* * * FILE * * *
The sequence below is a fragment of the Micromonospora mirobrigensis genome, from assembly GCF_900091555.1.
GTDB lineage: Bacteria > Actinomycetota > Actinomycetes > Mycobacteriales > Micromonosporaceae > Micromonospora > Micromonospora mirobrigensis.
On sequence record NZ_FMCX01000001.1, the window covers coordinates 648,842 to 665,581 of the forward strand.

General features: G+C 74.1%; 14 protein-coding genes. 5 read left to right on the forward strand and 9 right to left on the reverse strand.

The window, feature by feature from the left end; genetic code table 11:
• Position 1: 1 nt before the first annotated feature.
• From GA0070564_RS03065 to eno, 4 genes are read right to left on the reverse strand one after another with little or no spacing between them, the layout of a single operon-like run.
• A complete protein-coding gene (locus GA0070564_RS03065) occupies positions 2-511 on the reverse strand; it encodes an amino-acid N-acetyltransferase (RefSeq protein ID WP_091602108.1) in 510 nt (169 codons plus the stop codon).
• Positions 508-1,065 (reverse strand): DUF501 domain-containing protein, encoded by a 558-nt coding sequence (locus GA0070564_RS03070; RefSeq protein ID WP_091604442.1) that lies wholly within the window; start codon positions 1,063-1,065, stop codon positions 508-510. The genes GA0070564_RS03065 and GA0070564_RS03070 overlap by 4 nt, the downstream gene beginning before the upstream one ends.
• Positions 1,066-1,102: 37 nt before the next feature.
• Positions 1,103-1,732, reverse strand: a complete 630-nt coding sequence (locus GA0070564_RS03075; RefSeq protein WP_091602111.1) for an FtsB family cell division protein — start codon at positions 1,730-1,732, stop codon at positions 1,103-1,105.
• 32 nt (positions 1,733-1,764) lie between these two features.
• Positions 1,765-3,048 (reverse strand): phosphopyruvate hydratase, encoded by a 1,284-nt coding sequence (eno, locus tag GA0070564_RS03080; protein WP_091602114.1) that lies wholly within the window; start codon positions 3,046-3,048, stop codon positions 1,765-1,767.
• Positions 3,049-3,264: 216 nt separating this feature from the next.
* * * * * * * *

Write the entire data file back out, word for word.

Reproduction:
The sequence below is a fragment of the Micromonospora mirobrigensis genome, from assembly GCF_900091555.1.
GTDB lineage: Bacteria > Actinomycetota > Actinomycetes > Mycobacteriales > Micromonosporaceae > Micromonospora > Micromonospora mirobrigensis.
On sequence record NZ_FMCX01000001.1, the window covers coordinates 648,842 to 665,581 of the forward strand.

General features: G+C 74.1%; 14 protein-coding genes. 5 read left to right on the forward strand and 9 right to left on the reverse strand.

The window, feature by feature from the left end; genetic code table 11:
• Position 1: 1 nt before the first annotated feature.
• From GA0070564_RS03065 to eno, 4 genes are read right to left on the reverse strand one after another with little or no spacing between them, the layout of a single operon-like run.
• A complete protein-coding gene (locus GA0070564_RS03065) occupies positions 2-511 on the reverse strand; it encodes an amino-acid N-acetyltransferase (RefSeq protein ID WP_091602108.1) in 510 nt (169 codons plus the stop codon).
• Positions 508-1,065 (reverse strand): DUF501 domain-containing protein, encoded by a 558-nt coding sequence (locus GA0070564_RS03070; RefSeq protein ID WP_091604442.1) that lies wholly within the window; start codon positions 1,063-1,065, stop codon positions 508-510. The genes GA0070564_RS03065 and GA0070564_RS03070 overlap by 4 nt, the downstream gene beginning before the upstream one ends.
• Positions 1,066-1,102: 37 nt before the next feature.
• Positions 1,103-1,732, reverse strand: a complete 630-nt coding sequence (locus GA0070564_RS03075; RefSeq protein WP_091602111.1) for an FtsB family cell division protein — start codon at positions 1,730-1,732, stop codon at positions 1,103-1,105.
• 32 nt (positions 1,733-1,764) lie between these two features.
• Positions 1,765-3,048 (reverse strand): phosphopyruvate hydratase, encoded by a 1,284-nt coding sequence (eno, locus tag GA0070564_RS03080; protein WP_091602114.1) that lies wholly within the window; start codon positions 3,046-3,048, stop codon positions 1,765-1,767.
• Positions 3,049-3,264: 216 nt separating this feature from the next.